20 May 2013 – Construction of the 160 MW Ouarzazate concentrated solar power (CSP) project begun in Morocco during May 2013. The US$810 million project is expected to be completed in 2015.

A consortium led by Saudi developer ACWA Power won the contract to build the plant in September 2012, with financing coming from the World Bank, the African Development Bank and the European Investment Bank.

It is the first of a two-phase project, due for completion in 2020, which is expected to cover 3,000 hectares and have a generation capacity of 500 MW, enough to meet the electricity needs of Ouarzazate’s 1.5 million residents.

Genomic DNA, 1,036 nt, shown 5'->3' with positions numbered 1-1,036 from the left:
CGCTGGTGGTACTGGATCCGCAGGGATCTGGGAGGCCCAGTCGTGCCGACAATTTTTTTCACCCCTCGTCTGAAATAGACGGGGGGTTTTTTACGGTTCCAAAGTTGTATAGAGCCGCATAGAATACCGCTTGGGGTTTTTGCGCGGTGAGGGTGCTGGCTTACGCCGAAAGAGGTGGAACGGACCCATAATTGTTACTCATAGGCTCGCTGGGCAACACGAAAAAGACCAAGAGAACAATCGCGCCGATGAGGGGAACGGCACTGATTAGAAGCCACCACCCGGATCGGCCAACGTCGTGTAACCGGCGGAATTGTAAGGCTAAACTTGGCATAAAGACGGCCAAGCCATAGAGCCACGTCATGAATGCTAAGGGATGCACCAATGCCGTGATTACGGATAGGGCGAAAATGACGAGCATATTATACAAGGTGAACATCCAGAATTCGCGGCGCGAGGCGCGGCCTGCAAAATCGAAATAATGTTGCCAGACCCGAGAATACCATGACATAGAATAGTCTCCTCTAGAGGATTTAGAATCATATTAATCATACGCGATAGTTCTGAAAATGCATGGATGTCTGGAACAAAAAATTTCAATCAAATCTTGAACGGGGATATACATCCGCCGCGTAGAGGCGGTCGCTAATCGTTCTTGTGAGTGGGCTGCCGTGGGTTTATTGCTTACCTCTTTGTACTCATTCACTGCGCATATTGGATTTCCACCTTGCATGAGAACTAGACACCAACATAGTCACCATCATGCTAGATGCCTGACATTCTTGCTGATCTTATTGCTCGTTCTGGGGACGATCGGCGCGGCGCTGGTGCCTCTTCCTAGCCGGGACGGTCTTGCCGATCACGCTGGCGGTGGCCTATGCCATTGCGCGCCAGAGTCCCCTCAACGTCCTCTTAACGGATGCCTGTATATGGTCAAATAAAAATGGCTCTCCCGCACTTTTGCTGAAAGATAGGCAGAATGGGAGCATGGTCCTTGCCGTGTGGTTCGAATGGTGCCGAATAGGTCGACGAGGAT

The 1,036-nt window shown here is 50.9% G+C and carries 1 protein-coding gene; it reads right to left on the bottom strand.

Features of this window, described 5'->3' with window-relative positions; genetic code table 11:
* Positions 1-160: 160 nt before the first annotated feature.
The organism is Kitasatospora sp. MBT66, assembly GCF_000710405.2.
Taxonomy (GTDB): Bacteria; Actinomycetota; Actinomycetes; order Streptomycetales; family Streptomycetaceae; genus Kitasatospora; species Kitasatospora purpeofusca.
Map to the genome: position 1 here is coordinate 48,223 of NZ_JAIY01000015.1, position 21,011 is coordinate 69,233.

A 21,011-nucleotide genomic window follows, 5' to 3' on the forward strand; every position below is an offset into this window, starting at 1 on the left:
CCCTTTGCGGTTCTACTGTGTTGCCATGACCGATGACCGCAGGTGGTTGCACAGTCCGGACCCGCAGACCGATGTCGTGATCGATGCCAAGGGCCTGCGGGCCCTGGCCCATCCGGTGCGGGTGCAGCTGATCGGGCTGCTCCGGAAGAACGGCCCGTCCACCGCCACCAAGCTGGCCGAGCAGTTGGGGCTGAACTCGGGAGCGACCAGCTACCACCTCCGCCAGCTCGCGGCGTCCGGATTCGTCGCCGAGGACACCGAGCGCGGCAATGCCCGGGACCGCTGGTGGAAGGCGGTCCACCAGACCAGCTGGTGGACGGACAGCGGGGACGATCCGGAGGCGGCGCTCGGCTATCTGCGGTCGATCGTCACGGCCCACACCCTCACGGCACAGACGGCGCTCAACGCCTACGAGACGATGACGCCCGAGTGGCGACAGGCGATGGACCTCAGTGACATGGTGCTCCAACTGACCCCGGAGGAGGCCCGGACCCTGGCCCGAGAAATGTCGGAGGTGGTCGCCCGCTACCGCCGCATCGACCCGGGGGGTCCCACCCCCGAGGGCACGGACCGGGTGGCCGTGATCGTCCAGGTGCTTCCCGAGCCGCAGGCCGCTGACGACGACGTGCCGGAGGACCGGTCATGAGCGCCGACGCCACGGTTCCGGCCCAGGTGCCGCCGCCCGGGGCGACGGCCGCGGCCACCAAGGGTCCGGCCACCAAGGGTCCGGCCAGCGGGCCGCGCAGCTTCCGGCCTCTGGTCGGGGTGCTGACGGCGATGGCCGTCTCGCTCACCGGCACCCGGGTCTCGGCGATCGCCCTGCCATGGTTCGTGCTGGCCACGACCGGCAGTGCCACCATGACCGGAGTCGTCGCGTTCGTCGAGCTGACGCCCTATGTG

This project is expected to be the first of several and Morocco expects to build five new solar plants by the end of the decade with a combined production capacity of 2,000 MW at an estimated cost of US$9 billion.

The country has no significant oil and gas reserves, and in a bid for energy security is planning to raise its renewable energy production through solar and wind projects.  

The choice of CSP means that its solar power will be expensive. Morocco will include both CSP and solar photovoltaics in its solar plan, but CSP is favoured because of its reliability and dispatchability provided suitable storage mechanisms are also put in place.

However, the cost of CSP has meant that in other parts of the world such as California, developers have abandoned CSP for PV options due to a dramatic fall in PV costs over recent years.

Morocco’s aims are different, though, as it is one of the world’s most energy-poor countries, importing around 95% of its needs, according to the World Bank. Energy accounts for more than a quarter of the country’s imports and contributed to a record trade deficit of US$23.6 billion in 2012.